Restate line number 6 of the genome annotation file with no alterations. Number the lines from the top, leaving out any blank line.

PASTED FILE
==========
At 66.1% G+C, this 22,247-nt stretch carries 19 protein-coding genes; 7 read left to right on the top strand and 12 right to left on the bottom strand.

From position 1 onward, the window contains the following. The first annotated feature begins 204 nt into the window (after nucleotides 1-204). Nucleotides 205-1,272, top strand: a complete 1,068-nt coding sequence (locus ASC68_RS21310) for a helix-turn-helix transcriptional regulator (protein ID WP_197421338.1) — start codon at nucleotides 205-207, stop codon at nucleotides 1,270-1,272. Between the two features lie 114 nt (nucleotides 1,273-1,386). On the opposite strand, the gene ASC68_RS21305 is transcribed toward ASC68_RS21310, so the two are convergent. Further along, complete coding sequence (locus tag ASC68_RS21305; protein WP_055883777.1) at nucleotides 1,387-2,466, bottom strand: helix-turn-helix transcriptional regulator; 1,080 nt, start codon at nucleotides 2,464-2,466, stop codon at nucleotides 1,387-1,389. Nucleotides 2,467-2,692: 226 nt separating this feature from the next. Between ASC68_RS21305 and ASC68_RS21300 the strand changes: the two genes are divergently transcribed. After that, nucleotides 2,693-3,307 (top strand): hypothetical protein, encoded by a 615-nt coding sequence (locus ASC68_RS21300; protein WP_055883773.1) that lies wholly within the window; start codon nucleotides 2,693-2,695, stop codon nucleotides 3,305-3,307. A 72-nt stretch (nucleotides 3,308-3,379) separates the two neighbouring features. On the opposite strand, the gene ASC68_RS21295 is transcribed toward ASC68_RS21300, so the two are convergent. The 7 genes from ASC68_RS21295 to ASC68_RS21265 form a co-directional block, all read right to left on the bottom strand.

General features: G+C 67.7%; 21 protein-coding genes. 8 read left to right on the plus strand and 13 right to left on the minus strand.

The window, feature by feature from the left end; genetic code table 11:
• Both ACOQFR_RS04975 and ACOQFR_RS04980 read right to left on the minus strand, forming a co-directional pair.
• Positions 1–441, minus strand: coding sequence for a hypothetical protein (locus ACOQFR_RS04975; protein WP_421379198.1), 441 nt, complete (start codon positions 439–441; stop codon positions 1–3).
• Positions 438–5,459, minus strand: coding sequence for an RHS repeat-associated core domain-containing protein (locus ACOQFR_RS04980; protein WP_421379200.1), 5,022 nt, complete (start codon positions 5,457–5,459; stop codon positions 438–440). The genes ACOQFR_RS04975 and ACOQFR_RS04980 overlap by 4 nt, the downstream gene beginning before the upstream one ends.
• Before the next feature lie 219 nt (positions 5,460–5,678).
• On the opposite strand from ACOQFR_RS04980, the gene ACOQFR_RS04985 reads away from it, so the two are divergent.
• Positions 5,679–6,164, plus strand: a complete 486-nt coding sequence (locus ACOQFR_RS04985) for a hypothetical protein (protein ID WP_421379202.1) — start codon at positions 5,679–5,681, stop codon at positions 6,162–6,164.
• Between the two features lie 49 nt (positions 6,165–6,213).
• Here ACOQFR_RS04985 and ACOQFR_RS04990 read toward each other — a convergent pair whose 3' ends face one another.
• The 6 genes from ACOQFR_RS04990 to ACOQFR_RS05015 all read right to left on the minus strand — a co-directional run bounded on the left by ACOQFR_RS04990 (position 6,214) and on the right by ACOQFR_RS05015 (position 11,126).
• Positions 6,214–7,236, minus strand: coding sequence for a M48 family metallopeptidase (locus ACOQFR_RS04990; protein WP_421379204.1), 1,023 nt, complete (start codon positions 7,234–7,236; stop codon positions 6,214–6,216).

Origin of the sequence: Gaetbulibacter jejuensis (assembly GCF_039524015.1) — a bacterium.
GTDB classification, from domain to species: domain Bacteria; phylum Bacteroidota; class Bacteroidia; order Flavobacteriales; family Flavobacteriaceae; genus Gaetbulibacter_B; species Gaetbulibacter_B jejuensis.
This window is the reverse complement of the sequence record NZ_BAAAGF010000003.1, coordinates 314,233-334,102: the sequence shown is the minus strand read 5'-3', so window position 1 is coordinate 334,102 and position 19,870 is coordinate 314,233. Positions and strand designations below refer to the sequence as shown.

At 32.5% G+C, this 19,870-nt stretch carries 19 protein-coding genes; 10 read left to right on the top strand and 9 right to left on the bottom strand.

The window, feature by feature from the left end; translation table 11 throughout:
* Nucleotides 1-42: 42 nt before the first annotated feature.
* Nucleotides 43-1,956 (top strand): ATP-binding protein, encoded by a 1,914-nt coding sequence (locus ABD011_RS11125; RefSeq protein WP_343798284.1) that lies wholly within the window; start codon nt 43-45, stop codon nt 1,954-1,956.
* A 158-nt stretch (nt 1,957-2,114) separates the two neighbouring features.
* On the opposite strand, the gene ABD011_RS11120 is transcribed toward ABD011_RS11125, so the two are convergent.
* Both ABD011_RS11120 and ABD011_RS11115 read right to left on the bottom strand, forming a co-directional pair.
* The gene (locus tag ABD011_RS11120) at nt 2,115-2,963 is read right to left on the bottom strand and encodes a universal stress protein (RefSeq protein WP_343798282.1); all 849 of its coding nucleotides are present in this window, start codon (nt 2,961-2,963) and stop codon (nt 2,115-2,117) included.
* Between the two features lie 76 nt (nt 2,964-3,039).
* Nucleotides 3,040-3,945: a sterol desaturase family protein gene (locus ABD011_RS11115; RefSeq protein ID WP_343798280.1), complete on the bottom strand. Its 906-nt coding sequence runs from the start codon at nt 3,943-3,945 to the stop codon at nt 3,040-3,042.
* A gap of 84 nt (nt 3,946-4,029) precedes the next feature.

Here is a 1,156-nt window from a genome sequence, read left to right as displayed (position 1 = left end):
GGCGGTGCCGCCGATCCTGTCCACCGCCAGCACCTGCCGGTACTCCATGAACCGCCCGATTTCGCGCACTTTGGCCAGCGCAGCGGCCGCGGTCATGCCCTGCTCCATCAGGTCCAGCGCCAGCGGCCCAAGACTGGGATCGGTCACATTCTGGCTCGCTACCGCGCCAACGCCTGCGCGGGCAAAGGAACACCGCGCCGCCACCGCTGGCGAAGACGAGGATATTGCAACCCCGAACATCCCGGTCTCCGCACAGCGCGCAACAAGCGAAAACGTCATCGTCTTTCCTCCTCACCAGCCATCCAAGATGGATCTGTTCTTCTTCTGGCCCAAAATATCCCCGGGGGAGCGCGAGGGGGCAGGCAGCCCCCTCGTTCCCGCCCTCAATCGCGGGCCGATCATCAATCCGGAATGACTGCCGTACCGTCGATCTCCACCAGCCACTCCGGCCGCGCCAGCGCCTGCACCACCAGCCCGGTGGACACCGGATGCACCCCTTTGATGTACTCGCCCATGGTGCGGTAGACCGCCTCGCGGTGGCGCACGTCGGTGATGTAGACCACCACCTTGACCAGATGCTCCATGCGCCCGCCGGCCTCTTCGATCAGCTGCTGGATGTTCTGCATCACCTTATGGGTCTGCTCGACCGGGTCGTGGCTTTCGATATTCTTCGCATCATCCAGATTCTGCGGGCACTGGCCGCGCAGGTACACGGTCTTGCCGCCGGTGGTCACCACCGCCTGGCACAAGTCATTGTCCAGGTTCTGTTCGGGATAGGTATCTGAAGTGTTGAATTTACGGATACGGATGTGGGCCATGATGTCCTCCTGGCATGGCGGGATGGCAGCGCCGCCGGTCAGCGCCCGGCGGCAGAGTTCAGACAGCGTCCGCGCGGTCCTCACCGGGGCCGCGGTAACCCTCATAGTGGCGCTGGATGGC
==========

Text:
• Positions 1–441, minus strand: coding sequence for a hypothetical protein (locus ACOQFR_RS04975; protein WP_421379198.1), 441 nt, complete (start codon positions 439–441; stop codon positions 1–3).